Those sympathetic to Chomsky’s views would argue that more egalitarian, socialist-style systems could also be creative, progressive and humane. In fact, he’s become something of an inspiration for some leftist activists who are appalled by the shortcomings but perhaps not mature enough to fully appreciate the good in capitalist democracies.
A particularly vehement attack against Chomsky’s views on terrorism and the post 9/11 Iraq war is found in The Anti-Chomsky Reader by Peter Collier and David Horowitz, eds.
According to Chomsky, parroting his Marxist mentors-what Uncle Sam really wants is to steal from the poor and give to the rich. America’s crusade against Communism was not a battle for human freedom, but actually a war “to protect our doctrine that the rich should plunder the poor.” This is why, according to Chomsky, we have busied ourselves in launching a new crusade against what he regards as a fictive terrorism after the end of the Cold War.”¹
Despite his criticisms of the US, Chomsky still chooses to live and make his living there, which definitely says something.
¹ The Anti-Chomsky Reader by Peter Collier and David Horowitz (eds.), Encounter Books, 2004, p. 185.
- “It is not a war. It is murder.” | Noam Chomsky (theageofblasphemy.wordpress.com)
- Poetry on Quotes of Interest: Noam Chomsky (civilsimian.wordpress.com)
- Noam Chomsky On The NDAA: The U.S. Constitution Is Being Scrapped (dandelionsalad.wordpress.com)
- Noam Chomsky on Where Artificial Intelligence Went Wrong (arangarbe.wordpress.com)
- Noam Chomsky : Who Owns the World? (windowintopalestine.blogspot.com)
- An Uninformed Electorate Votes Against Its Best Interests by Noam Chomsky (zcommunications.org)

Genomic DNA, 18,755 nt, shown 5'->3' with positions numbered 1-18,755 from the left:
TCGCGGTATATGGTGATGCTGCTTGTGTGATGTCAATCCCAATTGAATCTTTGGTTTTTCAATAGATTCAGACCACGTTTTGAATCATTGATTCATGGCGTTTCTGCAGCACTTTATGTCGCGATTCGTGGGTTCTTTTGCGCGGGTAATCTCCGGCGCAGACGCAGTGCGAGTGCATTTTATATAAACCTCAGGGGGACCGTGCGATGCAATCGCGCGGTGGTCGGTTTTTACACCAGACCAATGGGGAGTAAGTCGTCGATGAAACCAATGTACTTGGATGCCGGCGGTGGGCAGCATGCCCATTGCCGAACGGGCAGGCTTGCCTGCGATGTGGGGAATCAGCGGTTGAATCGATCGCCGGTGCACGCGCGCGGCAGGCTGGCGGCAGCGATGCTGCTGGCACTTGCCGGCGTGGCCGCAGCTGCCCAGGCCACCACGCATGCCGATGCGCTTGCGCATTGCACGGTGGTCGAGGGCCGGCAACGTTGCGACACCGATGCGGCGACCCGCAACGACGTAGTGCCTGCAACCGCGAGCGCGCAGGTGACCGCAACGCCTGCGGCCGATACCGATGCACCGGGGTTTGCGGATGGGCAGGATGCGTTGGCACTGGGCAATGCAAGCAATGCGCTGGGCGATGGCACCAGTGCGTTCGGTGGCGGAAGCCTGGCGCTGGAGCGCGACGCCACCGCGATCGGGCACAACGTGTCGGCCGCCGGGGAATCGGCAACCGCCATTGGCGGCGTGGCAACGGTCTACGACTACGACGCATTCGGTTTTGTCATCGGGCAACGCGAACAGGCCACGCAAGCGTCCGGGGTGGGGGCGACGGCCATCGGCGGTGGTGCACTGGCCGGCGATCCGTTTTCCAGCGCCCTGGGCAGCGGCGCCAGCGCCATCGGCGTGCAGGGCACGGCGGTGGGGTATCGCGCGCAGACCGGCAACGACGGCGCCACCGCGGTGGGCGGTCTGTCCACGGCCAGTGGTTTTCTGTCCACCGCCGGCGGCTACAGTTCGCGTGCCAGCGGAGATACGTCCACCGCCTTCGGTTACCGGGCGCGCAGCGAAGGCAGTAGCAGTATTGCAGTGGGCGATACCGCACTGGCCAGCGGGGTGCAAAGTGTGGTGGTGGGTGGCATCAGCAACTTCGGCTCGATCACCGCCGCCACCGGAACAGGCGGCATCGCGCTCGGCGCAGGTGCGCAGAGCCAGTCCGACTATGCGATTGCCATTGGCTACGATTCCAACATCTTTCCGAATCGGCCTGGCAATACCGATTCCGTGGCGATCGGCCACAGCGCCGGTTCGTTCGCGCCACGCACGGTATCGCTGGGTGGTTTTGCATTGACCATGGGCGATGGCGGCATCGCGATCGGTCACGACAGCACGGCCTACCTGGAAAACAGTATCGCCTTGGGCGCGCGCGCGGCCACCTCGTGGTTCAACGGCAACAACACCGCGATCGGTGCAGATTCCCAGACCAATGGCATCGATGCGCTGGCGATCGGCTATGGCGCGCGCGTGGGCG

- Noam Chomsky Delivers Gaza Speech (thejc.com)
- On Gaza & the 2 Positives of Election 2012: The Worst Didn’t Happen & It’s Over by Noam Chomsky (zcommunications.org)
- Noam Chomsky: Ron Paul’s Ideas Are Savage (economicpolicyjournal.com)
Émile Durkheim (1858-1917) was an innovative French sociologist who taught at the university of Bordeaux and the Sorbonne. He’s usually upheld in introductory Humanities courses as as one of great three “classical” sociologists, and one of the founders of sociology as a discipline in its own right. This academic honor also includes Karl Marx and Max Weber.
Among his many achievements and insights, Durkheim is seen as a pioneer in the use of scientific method. Durkheim focused on society instead of the individual. He believed that “collective representations” emerged from many minds that interact in a social environment. Depending on their character, these collective representations had variable but statistically demonstrable effects on society.
In addition, he tended to view society as a doctor would look at a patient. This is often called Durkheim’s “organic metaphor.” His outlook predates what would come to be called structural functionalism. As such, he believed that some social forms were healthier than others.